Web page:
How (and When) to use Sector ETFs to Hedge

Posted on October 14th, 2011

In our new book, Buy & Hedge: The Five Iron Rules for Investing Over the Long-Term, Jay Pestrichelli and I advocate the occasional use of sector hedges. A sector hedge is when you pair a hedge of a sector ETF to a stock you own in that same sector. You do this instead of building a hedge on the specific stock. Always remember Iron Rule No. 1 of Buy & Hedge: Hedge Every Investment.

But when is a sector hedge a better technique than a hedge on the specific stock? The answer is: It usually never is. Then why do we occasionally hedge using a sector hedge? In our book, the example we use is when the hedge of the specific stock is just too expensive compared to the hedge of the more diversified sector.

But sector hedges can be very useful for another type of stock: the deep value stock. In particular, this technique can be useful for the value stock that has underperformed its own sector. If the value stock you like has underperformed its own sector for both the last six months and the last 12 months, then using the sector ETF as the hedge can be an effective way to go. You should feel even more confident about the sector ETF hedge if the stock and the sector ETF have a reasonably high long-term correlation (>.75) for the last three years – despite the recent performance divergence.

Let’s look at an example in a sector that a lot of folks really like these days: consumer defensive stocks (sometimes called consumer staples). This sector has been very popular in the market because of the market and economic malaise. Defensive stocks are always popular in these kinds of conditions. As a result, the sector has had a nice run. It is hard to find value investments in sectors that have had such a nice run-up.

But one company that had underperformed the sector that I am watching is Safeway (SWY). I don’t currently own any but I am struggling to understand the stock underperformance of the companies that retail the single largest Consumer Staple (food). Many of the food retailers/grocers are underperforming the consumer staples sector – and Safeway is no exception. And Morningstar tends to agree as they currently have a fair value price of $24 (currently trading at $17.62). Morningstar has a four-star rating on the stock.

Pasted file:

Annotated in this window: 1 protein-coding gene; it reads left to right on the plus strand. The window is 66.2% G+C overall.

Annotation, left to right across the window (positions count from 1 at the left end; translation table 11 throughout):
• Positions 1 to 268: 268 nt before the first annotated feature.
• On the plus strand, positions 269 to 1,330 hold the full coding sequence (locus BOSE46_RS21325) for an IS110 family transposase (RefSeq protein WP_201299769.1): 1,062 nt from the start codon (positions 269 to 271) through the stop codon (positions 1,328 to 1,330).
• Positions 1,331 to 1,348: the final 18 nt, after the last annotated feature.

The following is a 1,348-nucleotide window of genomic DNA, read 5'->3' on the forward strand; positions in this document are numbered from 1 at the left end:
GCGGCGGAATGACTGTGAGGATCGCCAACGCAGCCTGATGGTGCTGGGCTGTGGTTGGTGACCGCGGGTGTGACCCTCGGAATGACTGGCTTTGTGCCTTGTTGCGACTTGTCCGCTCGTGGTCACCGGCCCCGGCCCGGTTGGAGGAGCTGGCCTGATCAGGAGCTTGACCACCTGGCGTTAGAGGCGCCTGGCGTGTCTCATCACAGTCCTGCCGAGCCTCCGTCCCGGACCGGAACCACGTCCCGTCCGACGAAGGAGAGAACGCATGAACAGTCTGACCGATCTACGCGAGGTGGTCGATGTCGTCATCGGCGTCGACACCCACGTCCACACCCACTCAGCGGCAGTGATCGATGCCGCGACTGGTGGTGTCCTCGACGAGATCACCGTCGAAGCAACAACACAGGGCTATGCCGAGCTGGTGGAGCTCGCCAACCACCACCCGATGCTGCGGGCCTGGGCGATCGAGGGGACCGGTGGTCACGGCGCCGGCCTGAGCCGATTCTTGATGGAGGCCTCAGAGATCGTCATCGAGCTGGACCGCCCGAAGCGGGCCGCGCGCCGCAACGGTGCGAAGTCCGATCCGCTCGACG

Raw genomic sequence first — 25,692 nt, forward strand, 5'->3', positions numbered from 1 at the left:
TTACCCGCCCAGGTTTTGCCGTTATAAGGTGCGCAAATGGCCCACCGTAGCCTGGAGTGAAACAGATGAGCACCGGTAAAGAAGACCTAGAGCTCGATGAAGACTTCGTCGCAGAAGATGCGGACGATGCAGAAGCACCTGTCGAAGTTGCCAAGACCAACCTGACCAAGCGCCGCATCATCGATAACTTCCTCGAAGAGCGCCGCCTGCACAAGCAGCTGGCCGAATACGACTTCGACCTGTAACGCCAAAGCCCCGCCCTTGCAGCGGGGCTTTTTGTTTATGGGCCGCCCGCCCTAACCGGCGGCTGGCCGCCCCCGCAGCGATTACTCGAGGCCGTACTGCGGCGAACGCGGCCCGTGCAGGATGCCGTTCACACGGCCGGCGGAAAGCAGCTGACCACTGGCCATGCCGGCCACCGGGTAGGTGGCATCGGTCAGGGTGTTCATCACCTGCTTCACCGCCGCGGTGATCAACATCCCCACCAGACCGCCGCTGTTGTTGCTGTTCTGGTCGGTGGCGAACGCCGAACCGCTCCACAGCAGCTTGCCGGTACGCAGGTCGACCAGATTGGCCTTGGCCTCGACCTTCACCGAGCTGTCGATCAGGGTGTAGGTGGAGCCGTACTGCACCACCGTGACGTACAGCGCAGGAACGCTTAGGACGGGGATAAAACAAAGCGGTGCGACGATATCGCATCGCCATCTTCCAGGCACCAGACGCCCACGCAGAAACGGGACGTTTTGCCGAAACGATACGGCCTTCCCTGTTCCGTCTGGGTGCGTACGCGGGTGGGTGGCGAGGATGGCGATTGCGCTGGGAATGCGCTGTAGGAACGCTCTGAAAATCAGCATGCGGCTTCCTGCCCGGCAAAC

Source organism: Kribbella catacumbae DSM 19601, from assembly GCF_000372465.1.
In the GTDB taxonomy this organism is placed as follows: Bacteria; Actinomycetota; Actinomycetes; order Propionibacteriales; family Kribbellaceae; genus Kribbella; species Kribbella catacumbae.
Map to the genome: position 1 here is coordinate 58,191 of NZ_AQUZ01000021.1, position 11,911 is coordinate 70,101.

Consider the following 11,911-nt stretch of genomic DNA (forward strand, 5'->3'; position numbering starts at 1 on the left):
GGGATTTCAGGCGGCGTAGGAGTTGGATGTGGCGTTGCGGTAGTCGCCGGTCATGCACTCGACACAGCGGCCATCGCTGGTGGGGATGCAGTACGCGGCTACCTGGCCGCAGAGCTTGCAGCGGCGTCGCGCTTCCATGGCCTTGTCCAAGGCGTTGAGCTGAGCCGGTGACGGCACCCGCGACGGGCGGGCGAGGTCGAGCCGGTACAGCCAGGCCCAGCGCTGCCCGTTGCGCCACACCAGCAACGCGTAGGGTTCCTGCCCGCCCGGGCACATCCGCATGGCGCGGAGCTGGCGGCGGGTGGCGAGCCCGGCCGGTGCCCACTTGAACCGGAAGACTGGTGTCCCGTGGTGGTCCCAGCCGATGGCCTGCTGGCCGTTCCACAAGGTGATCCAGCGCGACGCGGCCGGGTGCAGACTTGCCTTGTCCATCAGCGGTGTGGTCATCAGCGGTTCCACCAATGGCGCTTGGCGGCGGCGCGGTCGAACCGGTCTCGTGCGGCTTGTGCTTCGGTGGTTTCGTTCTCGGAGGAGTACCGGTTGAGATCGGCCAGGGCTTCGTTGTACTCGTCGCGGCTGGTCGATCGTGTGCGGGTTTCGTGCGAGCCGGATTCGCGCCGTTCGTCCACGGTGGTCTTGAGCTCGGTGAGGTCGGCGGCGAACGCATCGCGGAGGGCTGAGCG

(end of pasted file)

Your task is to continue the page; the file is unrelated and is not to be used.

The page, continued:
So, if you want to be long a Consumer Staple that hasn’t already had its run up, Safeway is an option. It has a 52-week range of $15.93 to $25.43. So, at $17.62, it is still closer to the 52-week low than it is the 52-week mid-point. And the Consumer Staples sector is up about 8% in the last year while SWY is down 17%. In the last six months, Consumer Staples are flat while SWY is down 27%. This stock has definitely underperformed its sector and is a candidate for a sector hedge.

So, let’s examine the potential trade here: You buy 1,000 shares of Safeway at $17.62. And you build a hedge on SWY using a Consumer Staples ETF. I like the (XLP): Consumer Staples Select Sector SPDR ETF. The XLP is trading at $30.77 today. So, it takes roughly about 600 shares of the XLP to equal the $17,620 worth of SWY we purchased. That means we’ll want to buy a hedge on the XLP for 600 shares.

The XLP has put options that trade on it. Our sector hedge here would be six contracts on the XLP. I like to purchase the protection for staggered months. Let’s look at three contracts for the December month and three contracts for the March month. The December puts with $28 strike are priced at $0.30. And the March $28 put strike is priced at about $0.78. I like both these spots. They provide you with solid protection to the downside in the sector of about 10% downside. And the cost is roughly 6% annualized to buy this protection. Additionally, if you wanted, you could sell covered calls on your SWY position to help offset the cost of the hedge.

When buying a tried and true company like SWY that is a value play and underperforming its sector, this hedging strategy using the sector ETF can be a smart way to hedge at a lower cost. Don’t ever forget that hedging using the sector ETF still leaves you exposed to company-specific risk for which you are not hedged. This strategy is best used for larger companies with a sound business model and an entrenched client base. Small cap stocks with short-track records are rarely candidates for this technique. But bellwether value stocks can be hedged nicely with this technique.

I hope this article helps you to understand alternative ways to look at hedging your portfolio.


Posted in ETF Hedges    Tagged with ETFs; hedges


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